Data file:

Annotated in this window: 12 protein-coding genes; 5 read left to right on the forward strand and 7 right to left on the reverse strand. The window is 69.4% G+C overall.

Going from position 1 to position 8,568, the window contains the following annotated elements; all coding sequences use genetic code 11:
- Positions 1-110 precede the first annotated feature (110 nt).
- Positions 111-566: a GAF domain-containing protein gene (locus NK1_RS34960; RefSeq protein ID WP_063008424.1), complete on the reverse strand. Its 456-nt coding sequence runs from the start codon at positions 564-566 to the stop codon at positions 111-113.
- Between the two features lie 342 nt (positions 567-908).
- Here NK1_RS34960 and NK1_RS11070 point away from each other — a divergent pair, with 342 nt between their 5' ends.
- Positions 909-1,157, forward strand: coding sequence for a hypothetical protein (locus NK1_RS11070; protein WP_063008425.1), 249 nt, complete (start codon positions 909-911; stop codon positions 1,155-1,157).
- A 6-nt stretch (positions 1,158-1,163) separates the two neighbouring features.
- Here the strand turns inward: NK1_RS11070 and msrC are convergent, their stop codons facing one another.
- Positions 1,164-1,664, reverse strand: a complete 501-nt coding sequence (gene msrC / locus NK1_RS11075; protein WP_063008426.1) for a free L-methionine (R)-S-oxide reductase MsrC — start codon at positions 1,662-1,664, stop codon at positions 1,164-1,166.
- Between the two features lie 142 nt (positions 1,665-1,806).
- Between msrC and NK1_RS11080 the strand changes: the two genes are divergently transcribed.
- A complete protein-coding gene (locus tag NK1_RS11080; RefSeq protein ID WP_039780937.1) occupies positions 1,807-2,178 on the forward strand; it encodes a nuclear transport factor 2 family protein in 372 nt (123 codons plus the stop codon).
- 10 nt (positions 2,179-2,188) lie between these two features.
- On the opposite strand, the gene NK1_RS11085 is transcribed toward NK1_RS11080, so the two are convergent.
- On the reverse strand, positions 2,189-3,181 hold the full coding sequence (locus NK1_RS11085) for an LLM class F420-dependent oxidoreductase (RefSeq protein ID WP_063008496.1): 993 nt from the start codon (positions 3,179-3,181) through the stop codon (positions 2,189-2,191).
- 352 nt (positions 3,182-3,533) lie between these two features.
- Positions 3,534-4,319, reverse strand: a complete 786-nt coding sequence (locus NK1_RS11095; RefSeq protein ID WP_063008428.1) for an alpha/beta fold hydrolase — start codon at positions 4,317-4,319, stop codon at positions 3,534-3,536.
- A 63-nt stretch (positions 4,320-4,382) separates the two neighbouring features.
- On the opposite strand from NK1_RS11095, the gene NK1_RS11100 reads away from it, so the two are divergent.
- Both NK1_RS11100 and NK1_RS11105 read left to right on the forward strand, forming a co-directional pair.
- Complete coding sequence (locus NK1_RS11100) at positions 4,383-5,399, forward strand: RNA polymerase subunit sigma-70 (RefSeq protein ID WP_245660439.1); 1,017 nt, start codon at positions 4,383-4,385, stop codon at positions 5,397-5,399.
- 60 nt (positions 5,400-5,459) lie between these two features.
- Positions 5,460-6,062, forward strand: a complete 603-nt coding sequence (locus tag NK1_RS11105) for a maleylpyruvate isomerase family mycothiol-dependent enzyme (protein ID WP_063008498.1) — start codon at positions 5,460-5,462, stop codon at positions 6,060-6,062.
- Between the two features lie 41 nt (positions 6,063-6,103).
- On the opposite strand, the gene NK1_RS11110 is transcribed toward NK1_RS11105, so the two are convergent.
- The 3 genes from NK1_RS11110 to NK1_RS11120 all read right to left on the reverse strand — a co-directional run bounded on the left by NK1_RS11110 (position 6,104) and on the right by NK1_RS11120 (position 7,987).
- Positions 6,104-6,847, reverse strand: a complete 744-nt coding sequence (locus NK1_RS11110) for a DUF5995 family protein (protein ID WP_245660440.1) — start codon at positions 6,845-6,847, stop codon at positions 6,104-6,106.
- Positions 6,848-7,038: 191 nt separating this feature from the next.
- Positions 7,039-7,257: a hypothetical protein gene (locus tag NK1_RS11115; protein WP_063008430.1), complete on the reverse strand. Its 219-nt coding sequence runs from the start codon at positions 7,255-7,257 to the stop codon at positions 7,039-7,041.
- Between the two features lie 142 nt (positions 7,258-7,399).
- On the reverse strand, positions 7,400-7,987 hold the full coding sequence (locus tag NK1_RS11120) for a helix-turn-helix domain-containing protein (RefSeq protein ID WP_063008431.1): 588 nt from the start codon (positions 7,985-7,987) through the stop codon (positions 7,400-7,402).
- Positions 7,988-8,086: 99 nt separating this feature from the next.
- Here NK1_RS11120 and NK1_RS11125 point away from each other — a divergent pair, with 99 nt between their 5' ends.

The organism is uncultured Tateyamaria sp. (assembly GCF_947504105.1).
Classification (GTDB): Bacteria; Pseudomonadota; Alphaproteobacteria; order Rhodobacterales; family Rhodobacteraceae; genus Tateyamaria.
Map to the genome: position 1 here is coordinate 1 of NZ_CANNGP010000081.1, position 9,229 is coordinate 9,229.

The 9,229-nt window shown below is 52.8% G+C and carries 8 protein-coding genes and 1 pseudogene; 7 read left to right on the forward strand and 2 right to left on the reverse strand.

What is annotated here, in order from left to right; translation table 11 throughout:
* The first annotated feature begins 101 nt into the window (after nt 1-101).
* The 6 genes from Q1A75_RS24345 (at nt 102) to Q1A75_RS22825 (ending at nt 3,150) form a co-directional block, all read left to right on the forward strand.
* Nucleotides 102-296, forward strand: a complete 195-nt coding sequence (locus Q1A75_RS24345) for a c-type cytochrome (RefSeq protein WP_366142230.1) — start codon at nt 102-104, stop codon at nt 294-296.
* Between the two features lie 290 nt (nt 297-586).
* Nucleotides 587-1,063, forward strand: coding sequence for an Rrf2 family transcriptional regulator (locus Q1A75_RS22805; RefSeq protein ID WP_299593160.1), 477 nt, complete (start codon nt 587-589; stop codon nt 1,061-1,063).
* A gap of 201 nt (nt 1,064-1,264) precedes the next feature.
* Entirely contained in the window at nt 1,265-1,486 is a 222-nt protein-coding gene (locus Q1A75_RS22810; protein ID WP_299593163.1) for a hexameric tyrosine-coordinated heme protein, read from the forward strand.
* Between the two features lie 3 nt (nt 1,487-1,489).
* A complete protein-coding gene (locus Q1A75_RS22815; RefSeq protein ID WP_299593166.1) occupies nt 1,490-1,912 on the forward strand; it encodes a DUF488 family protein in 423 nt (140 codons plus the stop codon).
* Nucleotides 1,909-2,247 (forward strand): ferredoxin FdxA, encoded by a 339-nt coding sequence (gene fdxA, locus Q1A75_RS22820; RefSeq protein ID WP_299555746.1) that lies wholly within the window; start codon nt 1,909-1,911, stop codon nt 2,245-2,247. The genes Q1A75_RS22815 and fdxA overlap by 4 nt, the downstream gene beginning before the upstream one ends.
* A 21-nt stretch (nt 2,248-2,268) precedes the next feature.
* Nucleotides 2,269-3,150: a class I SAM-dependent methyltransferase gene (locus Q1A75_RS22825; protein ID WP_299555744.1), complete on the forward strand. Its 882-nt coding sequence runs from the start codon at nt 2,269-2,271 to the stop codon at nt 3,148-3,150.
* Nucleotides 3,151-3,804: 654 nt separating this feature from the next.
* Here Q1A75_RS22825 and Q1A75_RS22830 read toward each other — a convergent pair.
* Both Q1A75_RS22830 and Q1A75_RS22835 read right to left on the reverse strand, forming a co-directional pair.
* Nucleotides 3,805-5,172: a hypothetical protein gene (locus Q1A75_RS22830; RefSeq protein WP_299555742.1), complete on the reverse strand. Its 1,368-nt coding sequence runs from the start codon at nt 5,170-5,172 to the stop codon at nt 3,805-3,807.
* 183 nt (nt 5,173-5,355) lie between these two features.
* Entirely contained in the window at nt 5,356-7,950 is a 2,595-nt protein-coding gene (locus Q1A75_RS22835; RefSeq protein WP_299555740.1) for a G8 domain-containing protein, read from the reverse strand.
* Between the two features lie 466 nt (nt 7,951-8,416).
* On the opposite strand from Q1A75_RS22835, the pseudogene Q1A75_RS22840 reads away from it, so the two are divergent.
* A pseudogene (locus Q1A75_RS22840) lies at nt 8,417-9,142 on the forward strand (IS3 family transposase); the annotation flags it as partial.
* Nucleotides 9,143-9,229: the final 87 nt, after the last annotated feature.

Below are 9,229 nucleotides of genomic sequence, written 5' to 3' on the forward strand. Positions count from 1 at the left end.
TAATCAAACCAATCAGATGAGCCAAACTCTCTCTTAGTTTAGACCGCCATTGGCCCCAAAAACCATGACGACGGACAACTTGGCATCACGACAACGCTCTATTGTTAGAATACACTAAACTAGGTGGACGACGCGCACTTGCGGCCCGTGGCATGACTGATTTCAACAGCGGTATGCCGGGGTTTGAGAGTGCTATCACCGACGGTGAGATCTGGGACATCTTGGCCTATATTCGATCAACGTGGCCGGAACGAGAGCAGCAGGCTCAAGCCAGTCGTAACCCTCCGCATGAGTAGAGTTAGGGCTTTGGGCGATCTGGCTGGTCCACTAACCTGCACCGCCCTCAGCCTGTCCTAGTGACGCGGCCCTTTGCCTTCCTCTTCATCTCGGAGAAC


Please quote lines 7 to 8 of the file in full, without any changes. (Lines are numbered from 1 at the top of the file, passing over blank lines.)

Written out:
- Positions 909-1,157, forward strand: coding sequence for a hypothetical protein (locus NK1_RS11070; protein WP_063008425.1), 249 nt, complete (start codon positions 909-911; stop codon positions 1,155-1,157).
- A 6-nt stretch (positions 1,158-1,163) separates the two neighbouring features.